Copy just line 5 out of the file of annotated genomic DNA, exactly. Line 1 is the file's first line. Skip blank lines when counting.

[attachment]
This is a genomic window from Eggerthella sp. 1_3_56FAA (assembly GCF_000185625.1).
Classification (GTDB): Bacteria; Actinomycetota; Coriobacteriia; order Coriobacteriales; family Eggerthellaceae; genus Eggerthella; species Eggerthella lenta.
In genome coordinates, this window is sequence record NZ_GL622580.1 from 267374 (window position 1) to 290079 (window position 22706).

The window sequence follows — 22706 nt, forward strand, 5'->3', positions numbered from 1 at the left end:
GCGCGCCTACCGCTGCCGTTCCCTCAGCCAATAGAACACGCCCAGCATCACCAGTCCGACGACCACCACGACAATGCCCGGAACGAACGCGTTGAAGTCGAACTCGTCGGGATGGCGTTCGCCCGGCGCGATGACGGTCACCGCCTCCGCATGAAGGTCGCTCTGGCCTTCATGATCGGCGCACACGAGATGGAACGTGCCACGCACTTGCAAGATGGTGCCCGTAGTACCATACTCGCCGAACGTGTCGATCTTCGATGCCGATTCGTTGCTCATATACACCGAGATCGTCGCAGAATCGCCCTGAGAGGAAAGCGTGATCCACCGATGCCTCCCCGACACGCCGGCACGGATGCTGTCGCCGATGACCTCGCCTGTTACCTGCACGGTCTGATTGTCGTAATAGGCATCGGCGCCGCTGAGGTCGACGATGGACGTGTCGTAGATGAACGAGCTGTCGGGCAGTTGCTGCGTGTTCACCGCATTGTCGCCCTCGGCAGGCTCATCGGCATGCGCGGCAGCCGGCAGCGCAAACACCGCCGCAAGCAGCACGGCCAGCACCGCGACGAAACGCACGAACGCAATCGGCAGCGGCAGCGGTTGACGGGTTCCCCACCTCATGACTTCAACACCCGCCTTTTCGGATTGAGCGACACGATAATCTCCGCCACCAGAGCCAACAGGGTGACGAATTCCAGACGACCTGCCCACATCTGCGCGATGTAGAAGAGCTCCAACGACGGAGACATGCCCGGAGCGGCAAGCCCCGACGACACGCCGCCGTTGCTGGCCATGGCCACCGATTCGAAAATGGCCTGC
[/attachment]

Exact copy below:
GCGCGCCTACCGCTGCCGTTCCCTCAGCCAATAGAACACGCCCAGCATCACCAGTCCGACGACCACCACGACAATGCCCGGAACGAACGCGTTGAAGTCGAACTCGTCGGGATGGCGTTCGCCCGGCGCGATGACGGTCACCGCCTCCGCATGAAGGTCGCTCTGGCCTTCATGATCGGCGCACACGAGATGGAACGTGCCACGCACTTGCAAGATGGTGCCCGTAGTACCATACTCGCCGAACGTGTCGATCTTCGATGCCGATTCGTTGCTCATATACACCGAGATCGTCGCAGAATCGCCCTGAGAGGAAAGCGTGATCCACCGATGCCTCCCCGACACGCCGGCACGGATGCTGTCGCCGATGACCTCGCCTGTTACCTGCACGGTCTGATTGTCGTAATAGGCATCGGCGCCGCTGAGGTCGACGATGGACGTGTCGTAGATGAACGAGCTGTCGGGCAGTTGCTGCGTGTTCACCGCATTGTCGCCCTCGGCAGGCTCATCGGCATGCGCGGCAGCCGGCAGCGCAAACACCGCCGCAAGCAGCACGGCCAGCACCGCGACGAAACGCACGAACGCAATCGGCAGCGGCAGCGGTTGACGGGTTCCCCACCTCATGACTTCAACACCCGCCTTTTCGGATTGAGCGACACGATAATCTCCGCCACCAGAGCCAACAGGGTGACGAATTCCAGACGACCTGCCCACATCTGCGCGATGTAGAAGAGCTCCAACGACGGAGACATGCCCGGAGCGGCAAGCCCCGACGACACGCCGCCGTTGCTGGCCATGGCCACCGATTCGAAAATGGCCTGC